In a case under that statute, Chief Justice Shaw said: "The leading primary idea of a hawker and peddler is that of an itinerant or travelling trader, who carries goods about, in order to sell them, and who actually sells them to purchasers, in contradistinction to a trader who has goods for sale and sells them in a fixed place of business. Superadded to this, (though perhaps not essential,) by a hawker is generally understood one who not only carries goods for sale, but seeks for purchasers, either by outcry, which some lexicographers conceive as intimated by the derivation of the word, or by attracting notice and attention to them as goods for sale, by an actual exhibition or exposure of them, by placards or labels, or by a conventional signal, like the sound of a horn for the sale of fish. But our statute goes further, and not only proscribes actual hawkers and peddlers, whose employment is that of travelling traders, and thus seems to refer to a business or habitual occupation; but it extends to all persons, doing the acts proscribed." Commonwealth v. Ober, (1853) 12 Cush. 493, 495.
In that case, it was objected that the statute was repugnant to the Constitution of the United States, because at variance with the exclusive right of Congress to regulate commerce with foreign nations, and among the several States, and with the Indian tribes. To which Chief Justice Shaw answered: "The law in question interferes with none of these." "We consider this as wholly an internal commerce, which the States have a right to regulate; and, in this respect, this law stands on the same footing with the laws regulating sales of wine and spirits, sales at auction, and very many others, which are in force and constantly acted upon." 12 Cush. 497.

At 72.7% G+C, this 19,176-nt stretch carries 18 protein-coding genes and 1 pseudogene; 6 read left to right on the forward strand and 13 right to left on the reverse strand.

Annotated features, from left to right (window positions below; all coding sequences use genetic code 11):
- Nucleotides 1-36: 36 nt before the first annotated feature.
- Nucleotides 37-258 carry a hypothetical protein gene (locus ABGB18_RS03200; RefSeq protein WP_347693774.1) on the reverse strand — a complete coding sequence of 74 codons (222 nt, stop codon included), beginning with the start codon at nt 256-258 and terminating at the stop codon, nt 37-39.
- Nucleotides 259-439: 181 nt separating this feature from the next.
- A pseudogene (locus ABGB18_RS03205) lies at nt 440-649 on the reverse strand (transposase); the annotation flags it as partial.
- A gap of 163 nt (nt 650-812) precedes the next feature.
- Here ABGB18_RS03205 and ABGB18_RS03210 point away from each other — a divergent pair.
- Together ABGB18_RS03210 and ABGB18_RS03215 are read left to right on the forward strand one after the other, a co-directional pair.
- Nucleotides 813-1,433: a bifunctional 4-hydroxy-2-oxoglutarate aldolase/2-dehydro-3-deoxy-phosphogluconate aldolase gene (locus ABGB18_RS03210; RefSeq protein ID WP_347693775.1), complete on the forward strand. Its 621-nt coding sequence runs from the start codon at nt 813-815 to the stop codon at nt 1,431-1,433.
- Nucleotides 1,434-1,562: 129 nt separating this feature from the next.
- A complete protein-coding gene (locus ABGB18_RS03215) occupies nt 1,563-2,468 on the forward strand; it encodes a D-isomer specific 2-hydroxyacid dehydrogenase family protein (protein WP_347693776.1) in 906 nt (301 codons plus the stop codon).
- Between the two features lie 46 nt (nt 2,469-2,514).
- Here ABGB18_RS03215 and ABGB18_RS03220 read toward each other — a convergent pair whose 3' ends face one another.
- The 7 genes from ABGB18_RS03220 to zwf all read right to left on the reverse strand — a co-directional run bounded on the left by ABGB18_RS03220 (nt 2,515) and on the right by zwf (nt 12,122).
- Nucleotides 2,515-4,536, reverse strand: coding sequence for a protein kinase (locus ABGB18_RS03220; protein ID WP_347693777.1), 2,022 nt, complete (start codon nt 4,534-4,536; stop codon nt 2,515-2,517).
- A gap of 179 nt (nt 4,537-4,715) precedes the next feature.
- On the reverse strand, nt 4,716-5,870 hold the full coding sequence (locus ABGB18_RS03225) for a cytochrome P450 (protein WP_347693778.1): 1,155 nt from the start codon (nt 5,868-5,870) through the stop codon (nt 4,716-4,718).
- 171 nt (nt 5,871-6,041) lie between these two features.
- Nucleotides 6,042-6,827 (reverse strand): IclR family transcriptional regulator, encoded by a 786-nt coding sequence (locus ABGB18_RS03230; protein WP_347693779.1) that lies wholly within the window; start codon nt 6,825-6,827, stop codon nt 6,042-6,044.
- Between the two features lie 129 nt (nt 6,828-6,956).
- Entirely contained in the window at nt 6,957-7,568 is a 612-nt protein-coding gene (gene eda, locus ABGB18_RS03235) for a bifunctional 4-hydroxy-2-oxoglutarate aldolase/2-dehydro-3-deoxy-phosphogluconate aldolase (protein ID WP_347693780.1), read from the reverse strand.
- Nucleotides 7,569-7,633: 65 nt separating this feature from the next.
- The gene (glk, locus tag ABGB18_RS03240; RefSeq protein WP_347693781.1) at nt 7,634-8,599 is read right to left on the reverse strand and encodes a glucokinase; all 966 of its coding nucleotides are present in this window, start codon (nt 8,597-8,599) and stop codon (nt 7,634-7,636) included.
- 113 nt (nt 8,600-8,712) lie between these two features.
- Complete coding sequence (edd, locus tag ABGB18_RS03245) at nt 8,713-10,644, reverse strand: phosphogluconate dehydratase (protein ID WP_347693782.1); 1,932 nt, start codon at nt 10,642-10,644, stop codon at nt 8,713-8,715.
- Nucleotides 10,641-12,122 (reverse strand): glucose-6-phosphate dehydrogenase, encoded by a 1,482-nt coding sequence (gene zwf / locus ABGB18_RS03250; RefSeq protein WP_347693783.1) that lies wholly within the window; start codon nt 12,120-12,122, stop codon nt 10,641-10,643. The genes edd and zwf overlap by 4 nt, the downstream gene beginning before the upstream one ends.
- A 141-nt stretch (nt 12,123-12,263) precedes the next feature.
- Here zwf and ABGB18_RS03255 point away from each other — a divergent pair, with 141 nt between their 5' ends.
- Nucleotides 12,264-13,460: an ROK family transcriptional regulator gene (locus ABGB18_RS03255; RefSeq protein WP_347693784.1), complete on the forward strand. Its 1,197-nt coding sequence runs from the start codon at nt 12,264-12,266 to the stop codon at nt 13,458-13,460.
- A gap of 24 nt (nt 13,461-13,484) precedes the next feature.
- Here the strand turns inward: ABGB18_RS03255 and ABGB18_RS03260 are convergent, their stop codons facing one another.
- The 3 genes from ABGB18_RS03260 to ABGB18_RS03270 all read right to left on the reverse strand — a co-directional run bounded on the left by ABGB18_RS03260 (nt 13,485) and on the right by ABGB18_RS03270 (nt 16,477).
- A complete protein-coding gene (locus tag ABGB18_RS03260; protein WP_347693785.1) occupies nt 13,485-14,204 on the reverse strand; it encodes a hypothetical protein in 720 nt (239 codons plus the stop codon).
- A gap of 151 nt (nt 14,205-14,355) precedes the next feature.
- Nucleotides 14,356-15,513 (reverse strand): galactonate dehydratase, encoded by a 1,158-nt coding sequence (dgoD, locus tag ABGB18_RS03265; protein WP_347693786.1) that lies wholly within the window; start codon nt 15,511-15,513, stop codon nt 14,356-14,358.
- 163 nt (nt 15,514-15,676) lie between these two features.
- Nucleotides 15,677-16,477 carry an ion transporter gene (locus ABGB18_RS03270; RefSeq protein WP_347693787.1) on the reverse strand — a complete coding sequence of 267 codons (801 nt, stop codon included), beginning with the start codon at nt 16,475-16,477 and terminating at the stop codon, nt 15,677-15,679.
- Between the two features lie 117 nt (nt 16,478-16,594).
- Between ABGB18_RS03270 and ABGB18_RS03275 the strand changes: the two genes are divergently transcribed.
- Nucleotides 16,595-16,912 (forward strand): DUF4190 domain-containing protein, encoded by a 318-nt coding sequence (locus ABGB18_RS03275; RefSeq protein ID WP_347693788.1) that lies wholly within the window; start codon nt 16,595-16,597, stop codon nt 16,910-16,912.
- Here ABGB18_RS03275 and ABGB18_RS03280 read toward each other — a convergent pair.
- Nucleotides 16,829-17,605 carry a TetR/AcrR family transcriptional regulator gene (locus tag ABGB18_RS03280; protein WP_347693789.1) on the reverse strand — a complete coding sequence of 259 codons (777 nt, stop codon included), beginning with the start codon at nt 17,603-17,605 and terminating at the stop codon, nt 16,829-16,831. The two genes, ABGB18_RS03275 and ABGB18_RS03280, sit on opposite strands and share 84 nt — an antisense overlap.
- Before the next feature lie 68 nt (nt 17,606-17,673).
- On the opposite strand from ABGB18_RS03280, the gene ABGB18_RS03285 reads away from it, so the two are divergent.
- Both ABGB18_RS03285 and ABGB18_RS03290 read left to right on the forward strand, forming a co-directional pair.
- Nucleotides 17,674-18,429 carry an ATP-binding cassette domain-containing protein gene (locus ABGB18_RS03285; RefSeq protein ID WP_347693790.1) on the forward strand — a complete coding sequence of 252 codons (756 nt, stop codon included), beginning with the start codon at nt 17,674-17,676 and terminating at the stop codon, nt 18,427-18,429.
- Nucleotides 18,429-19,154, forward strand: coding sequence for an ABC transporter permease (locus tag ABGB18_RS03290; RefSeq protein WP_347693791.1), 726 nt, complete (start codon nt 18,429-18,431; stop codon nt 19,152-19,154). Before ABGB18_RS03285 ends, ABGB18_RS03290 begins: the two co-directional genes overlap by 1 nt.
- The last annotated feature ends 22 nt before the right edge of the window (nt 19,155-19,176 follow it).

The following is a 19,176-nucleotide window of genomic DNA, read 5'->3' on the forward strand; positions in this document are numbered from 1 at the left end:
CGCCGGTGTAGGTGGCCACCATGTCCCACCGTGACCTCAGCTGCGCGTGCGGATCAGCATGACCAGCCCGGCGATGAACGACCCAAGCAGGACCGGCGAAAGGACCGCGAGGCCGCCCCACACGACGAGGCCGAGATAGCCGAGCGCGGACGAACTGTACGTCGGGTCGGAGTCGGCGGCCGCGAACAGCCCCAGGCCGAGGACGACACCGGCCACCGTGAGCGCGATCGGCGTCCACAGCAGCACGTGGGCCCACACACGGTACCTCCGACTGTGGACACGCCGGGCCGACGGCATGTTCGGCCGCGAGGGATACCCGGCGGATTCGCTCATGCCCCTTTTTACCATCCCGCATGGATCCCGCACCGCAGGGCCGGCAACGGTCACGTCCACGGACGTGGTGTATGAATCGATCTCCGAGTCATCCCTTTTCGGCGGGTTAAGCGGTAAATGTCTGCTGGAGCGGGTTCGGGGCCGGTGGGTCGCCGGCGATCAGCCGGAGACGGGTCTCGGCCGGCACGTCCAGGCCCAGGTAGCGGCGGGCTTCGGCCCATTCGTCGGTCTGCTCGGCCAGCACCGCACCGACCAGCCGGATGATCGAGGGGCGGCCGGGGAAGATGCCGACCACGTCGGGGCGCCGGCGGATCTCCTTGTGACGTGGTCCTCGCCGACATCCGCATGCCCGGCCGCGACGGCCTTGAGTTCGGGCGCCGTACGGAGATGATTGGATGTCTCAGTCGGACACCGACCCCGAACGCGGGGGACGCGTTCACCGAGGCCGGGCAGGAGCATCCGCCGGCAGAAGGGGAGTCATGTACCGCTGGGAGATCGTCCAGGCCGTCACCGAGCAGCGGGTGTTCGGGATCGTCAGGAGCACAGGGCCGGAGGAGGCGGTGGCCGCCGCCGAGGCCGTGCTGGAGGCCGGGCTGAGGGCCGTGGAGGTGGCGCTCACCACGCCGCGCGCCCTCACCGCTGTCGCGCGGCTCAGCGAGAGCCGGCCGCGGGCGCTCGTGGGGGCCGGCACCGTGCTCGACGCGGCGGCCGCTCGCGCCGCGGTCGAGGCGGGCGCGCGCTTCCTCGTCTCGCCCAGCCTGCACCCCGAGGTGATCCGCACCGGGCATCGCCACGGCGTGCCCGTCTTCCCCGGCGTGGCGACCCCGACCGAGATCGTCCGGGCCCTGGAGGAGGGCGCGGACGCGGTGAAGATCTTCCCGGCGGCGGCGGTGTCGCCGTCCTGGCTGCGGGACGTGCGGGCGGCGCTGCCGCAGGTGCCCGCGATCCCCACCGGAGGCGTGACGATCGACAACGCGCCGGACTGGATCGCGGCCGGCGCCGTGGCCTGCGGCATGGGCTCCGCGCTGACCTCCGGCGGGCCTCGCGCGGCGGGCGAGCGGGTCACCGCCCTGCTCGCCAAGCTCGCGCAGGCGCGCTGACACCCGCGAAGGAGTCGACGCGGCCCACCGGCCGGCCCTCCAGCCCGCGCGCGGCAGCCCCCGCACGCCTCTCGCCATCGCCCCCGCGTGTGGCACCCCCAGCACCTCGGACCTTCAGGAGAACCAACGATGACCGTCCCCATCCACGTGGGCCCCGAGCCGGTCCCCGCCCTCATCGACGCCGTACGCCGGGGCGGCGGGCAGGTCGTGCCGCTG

In Michigan, a city ordinance, passed under authority of the legislature, prohibiting peddling without a license from the mayor, was held constitutional; and Chief Justice Cooley said: "That the regulation of hawkers and peddlers is important, if not absolutely essential, may be taken as established by the concurring practice of civilized States. They are a class of persons who travel from place to place among strangers, and the business may easily be made a pretence or a convenience to those whose real purpose is theft or fraud. The requirement of a license gives opportunity for inquiry into antecedents and character, and the payment of a fee affords some evidence that the business is not a mere pretence." People v. Russell, (1883) 49 Mich. 617, 619.